Tag Archives: NOAA

Right Whales in rare Alaska sighting

The population of right whales in Alaska waters is estimated to be around 30. The animals were heavily hunted for decades, and even picked up their name because they were the “right” whale to hunt: Right whales are slow moving and float when killed.

The eastern population of North Pacific Right Whales call Alaska home, but they are rarely seen. In August, however, two groups of two whales each were spotted in the waters around Kodiak. Of the four whales, two were known to researchers, but two were previously unknown. Four right whales in a month may not seem impressive, but those whales amount to over 10% of the entire population.

Video courtesy of NOAA


Orca Rising

A live killer whale is stranded on shore rocks in the vicinity of Prince of Wales Island, Alaska. Credit: Captain Chance Strickland and Crew of M/V Steadfast

The story of the beached orca near Prince of Wales Island in Alaska caught the attention of many of you. The killer whale, now known to be T146D, was found by locals recently, trapped out of water on some rocks.

Keeping T146D wet

The locals kept it wet, first by pouring water from buckets on the orca, then by spraying water from a yacht that showed up to help out. Eventually, NOAA fisheries experts came along to keep watch over the stranded orca.

A rather unhappy orca

T146D ended up getting some cuts and abrasions from the rocks, but after at least 6 hours of being stranded, the tide came in, and the orca was able to free itself.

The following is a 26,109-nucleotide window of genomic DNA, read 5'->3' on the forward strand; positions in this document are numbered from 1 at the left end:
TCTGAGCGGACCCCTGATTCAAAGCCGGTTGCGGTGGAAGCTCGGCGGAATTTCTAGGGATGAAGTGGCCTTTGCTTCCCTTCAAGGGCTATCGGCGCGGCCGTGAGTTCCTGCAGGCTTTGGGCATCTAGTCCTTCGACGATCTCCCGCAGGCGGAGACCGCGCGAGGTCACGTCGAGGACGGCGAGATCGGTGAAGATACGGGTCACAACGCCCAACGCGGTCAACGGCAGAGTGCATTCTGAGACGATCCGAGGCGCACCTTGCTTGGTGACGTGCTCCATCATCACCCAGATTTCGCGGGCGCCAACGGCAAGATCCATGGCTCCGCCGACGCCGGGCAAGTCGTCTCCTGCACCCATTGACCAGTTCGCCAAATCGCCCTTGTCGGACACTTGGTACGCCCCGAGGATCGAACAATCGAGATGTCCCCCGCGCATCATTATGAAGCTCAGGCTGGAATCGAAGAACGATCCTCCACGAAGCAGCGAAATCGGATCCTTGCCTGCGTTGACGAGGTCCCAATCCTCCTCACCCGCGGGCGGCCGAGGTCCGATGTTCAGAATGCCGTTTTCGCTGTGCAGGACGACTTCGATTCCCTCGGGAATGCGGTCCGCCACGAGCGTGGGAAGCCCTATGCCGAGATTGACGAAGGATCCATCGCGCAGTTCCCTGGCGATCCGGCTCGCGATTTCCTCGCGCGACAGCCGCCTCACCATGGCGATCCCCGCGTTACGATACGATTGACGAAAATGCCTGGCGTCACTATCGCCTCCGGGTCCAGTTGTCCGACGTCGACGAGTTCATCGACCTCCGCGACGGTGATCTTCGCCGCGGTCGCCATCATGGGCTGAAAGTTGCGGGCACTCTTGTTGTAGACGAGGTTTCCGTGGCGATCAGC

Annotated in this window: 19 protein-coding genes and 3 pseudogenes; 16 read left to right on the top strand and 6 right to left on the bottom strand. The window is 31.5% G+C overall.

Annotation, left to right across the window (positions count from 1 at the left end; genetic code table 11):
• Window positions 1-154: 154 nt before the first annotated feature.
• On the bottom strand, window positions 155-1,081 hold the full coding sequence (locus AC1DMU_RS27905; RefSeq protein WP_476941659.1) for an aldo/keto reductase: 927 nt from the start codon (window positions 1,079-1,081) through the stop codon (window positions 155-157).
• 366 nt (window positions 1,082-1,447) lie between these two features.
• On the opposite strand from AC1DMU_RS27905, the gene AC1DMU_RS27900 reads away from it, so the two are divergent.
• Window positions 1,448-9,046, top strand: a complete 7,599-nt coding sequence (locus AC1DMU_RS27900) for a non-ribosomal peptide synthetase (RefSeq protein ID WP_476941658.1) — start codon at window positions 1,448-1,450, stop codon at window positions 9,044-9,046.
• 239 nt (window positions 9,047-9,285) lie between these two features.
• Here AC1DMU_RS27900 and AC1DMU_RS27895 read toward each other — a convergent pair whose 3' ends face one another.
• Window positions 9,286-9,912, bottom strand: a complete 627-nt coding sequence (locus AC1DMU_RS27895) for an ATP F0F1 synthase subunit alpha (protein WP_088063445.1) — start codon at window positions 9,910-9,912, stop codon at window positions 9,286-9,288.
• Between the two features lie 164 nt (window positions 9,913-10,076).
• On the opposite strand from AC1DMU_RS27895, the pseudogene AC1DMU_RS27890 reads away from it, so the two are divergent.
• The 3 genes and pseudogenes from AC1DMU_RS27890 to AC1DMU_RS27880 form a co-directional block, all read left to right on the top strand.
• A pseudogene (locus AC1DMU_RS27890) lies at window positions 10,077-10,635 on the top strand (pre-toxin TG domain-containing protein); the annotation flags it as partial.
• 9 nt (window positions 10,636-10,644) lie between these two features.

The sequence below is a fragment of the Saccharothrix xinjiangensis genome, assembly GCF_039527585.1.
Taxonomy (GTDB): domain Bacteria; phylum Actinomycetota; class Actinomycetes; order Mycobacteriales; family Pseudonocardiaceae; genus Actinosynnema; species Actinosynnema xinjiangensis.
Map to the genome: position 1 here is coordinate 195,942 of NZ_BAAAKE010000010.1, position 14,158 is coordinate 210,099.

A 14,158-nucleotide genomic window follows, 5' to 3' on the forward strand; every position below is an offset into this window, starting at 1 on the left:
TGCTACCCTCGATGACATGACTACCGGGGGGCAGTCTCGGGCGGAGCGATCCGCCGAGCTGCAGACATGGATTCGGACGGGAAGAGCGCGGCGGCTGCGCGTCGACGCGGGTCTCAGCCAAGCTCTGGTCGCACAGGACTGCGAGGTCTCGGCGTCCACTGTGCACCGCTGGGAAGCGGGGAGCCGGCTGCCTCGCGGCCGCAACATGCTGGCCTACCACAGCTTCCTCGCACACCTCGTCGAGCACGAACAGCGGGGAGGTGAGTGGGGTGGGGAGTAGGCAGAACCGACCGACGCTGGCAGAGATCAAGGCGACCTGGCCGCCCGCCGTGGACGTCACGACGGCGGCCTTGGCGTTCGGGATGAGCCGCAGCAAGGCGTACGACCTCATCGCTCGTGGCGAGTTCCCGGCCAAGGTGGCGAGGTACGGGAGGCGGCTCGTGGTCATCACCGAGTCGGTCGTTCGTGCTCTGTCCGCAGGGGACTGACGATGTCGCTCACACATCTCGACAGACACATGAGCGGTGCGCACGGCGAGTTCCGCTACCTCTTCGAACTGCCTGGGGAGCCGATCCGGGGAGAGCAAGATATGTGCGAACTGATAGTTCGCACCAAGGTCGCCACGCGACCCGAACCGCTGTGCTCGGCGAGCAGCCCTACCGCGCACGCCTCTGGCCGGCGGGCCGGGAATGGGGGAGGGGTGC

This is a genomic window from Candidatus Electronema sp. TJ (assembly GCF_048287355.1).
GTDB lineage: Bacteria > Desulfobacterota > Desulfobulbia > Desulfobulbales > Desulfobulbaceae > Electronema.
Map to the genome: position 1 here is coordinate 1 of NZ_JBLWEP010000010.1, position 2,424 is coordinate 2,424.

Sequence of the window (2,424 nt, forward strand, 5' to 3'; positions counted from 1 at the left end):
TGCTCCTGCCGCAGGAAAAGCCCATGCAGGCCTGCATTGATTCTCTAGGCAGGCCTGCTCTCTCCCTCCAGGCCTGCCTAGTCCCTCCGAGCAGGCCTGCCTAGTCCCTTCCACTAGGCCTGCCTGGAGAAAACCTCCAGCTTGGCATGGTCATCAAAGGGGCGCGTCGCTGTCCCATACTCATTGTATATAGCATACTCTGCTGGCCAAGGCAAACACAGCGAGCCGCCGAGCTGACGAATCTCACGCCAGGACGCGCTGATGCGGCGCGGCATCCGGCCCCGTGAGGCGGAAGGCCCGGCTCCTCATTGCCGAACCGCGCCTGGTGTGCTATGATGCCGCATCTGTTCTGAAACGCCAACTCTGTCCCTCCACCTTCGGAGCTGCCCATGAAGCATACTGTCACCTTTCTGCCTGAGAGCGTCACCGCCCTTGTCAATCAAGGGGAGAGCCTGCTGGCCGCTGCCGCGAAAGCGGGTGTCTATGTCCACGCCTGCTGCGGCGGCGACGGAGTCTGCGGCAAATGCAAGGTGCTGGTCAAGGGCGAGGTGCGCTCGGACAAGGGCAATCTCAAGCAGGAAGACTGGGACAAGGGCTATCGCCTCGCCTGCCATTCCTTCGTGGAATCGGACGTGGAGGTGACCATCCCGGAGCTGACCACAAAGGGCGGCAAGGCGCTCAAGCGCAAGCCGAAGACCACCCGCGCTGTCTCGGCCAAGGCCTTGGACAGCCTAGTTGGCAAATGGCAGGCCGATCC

T146D is a Biggs Orca, which has a population of approximately 300, and they ply the waters off western North America. T146D is thought to be a female, but that is an educated guess. The killer whale is known to be 13 years old.

There was some speculation early on, that the orca was caught off guard due to the 8.2 earthquake recently off the coast of Alaska. NOAA has disputed that, saying there is absolutely no evidence of the earthquake having anything to do with the stranding. More than likely, the orca was hunting harbor seals and came too close to the rocks. There have been five live-strandings of Biggs Orcas in the past 20 years. All survived the ordeal and rejoined their pod, according to NOAA. The population of Biggs Orcas are known to hunt harbor seals in shallow waters.


How awkward

Data courtesy of NOAA and the U.S. Navy

The sun rose in parts of eastern Alaska on Sunday morning, before it had set in parts of western Alaska.


Bomb Cyclone

New Year’s Eve storm over the Aleutians; Image credit: CIRA/NOAA

The Aleutian Chain was rocked by an incredible storm over New Years. The wonderfully named Bomb Cyclone, set a record in Alaska for a low pressure system.

High and low-pressure systems form when air mass and temperature differences between the surface of the Earth, and the upper atmosphere, create vertical currents. In a low pressure system, the air currents flow upward, sucking air away from the earth’s surface like a giant Shop*Vac.

Eareckson Air Force Base on Shemya Island recorded the record low pressure at 924.8 millibars.

The record breaking low pressure system; Image credit: Tomer Burg